Stryker Protest Coverage

Along with keeping an eye on Oly Blog for reports from Rob Richards and others, worth checking out the Olympian's coverage, they have some good links on their web page including info on the Stryker vehicles themselves.

OlyBlog is mentioned also:

Two of the protesters arrested have claimed that Olympia police manhandled and used “cruel and unusual tactics

Today at the Port

So far it's been pretty relaxed, a shipment is supposedly coming in a little later. I expect it to pick up after that. People seem pretty undeterred by the rain. I went down to B&B, which is on the same street as the port, and where the majority of the folks are gathered. Saw about 20 people there and more were spread out along the road all the way to Plum St. Oh yeah, a woman from B&B came out and offered us all coffee. That is an example of how one can support a cause even with a busy schedule or business to run or if protesting is not your thing yet you are against war. You can be creative in how you show support, the only limit is your imagination. Well, I'm warmed up enough now, I'm going to head back out. More later.

Official English?

Through the current national discussion on immigration policy, we seem to have slipped sideways into a conversation about language policy. Indeed, many people think that making English the official language of the U.S. is a good idea. One only need look as far as the Olympian to see evidence of this. They have a poll up right now that asks the question: "Should Congress make English the Official Language of the United States?" The current "yes" total is 81%.

If Congress is considering passing legislation about something, one might assume that it is a serious problem, right? There must me too many people who don't speak English for our goverment to consider taking such action, wouldn't you think. Actually, when you look at the numbers, it just doesn't fit the picture. According the 2000 census:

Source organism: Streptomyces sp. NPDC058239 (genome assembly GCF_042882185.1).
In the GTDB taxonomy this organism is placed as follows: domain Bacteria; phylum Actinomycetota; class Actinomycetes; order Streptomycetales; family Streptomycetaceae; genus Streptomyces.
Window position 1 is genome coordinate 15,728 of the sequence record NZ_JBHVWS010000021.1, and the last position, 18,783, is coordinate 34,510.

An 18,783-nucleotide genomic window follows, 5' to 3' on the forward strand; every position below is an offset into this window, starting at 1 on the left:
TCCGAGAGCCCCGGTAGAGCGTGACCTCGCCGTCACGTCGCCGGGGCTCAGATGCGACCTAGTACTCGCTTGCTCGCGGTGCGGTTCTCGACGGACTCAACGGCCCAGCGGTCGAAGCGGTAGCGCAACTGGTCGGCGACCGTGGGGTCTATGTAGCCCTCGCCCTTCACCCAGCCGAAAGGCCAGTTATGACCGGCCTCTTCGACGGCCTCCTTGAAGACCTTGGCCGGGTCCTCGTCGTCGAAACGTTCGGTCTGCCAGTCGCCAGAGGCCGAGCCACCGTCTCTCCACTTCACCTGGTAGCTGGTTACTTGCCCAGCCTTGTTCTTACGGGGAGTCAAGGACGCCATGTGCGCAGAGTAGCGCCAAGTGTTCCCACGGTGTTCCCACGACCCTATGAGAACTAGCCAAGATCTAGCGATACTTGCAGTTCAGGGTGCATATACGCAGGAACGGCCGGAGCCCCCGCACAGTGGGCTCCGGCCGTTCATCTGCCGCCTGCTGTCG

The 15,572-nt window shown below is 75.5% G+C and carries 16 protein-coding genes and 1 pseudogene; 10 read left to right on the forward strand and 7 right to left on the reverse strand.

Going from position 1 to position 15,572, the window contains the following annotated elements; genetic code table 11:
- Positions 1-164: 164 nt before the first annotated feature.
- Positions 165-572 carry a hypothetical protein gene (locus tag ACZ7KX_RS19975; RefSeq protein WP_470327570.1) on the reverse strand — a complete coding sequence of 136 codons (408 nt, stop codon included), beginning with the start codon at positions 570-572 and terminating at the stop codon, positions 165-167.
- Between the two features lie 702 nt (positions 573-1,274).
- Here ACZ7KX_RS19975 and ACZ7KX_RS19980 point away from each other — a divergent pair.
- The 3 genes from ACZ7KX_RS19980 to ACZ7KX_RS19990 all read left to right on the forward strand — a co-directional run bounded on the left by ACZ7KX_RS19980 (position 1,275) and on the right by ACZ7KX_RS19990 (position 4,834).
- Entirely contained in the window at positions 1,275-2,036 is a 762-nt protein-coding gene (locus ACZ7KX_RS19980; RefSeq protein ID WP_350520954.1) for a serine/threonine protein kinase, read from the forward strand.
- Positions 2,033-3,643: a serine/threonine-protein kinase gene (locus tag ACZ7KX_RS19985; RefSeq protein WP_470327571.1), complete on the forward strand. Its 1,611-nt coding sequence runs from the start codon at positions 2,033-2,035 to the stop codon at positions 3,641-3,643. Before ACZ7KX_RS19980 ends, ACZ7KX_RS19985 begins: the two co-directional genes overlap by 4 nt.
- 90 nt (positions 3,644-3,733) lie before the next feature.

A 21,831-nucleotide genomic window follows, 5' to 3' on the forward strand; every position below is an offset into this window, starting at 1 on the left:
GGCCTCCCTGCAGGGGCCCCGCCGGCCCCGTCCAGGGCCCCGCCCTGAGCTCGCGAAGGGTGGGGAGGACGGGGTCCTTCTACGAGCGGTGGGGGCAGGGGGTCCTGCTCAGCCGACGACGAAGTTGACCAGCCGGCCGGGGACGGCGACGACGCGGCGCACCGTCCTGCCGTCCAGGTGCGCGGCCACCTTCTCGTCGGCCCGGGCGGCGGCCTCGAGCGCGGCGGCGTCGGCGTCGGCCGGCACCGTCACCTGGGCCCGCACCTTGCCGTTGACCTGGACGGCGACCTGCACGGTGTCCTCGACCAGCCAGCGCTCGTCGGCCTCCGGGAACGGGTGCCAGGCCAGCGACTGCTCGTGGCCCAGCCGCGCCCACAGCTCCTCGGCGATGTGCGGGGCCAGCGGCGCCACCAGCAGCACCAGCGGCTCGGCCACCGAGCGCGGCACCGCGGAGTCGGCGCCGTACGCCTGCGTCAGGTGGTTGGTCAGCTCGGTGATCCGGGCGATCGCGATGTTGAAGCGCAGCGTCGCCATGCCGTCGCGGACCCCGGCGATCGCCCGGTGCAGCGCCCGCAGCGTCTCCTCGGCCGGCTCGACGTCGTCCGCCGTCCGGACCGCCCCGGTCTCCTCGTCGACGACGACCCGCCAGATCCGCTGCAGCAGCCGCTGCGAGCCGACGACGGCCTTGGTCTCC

• There are 215,423,557 speakers of English in the U.S.
  • There are 46,951,595 speakers of languages other than English.
  • The largest minority language is Spanish at roughly 26 million speakers (11% of the total population). No other minority language reaches 1%.
  • Of those approx. 47 million people who speak languages other than English, 77% report that they speak English "well" or "very well."
  • This means that 96% of the population of the U.S. speaks English "well" or better.

Now, maybe the Congress will start making laws that the sun will rise tomorrow, but I think it would be just about as useful as a law to make English the Official Language of the U.S., because that is already the case. In fact, there are strong incentives for people to learn English, usually having to do with getting a job. Nothing the Congress can do (with respect to language policy) will affect this phenomenon.

So this begs the question: what is the "Official English" movement all about? It seems to me that if Congress passed such a law, we'd see local communities using it to provide justification for stopping services for people who don't speak English. Now, communities can do whatever they want with their money, but maybe the public debate about allocation of resources would be different if they just honestly said: "We don't want to pay to help minorities in our town (city, county, or state)", instead of using language as an excuse. If the Olympian were to ask the question: "Should we stop paying for services to help minorities?", I think the response would not be 81% "yes."

Newpaper articles may include links to blogs

From SEO by the SEA:

Does the future of newspapers mean that when you blog about a story appearing in your local paper, a snippet from your blog post could appear next to the story, with a link to it on the pages of the paper? Is this where citizen journalism will lead?

Maybe, and it could possibly happen fairly soon.

What might this mean to bloggers? One benefit they may see are new readers, and perhaps many visitors who really haven't seen a blog before.

Technorati and Associated Press Teaming Up

An announcement on the Techorati Blog points to a joining of forces between Technorati and the Associated Press (AP) to bring access to blog posts about Associated Press stories to readers of more than 440 newspapers in the United States.

That's supercool.

Better publicity needed

I just registered for the purpose of posting this as a comment in the most recent entry I could find here about the recent Stryker protests. Figured I'd post it as an article as well, just in case it manages to catch more eyes. Here goes: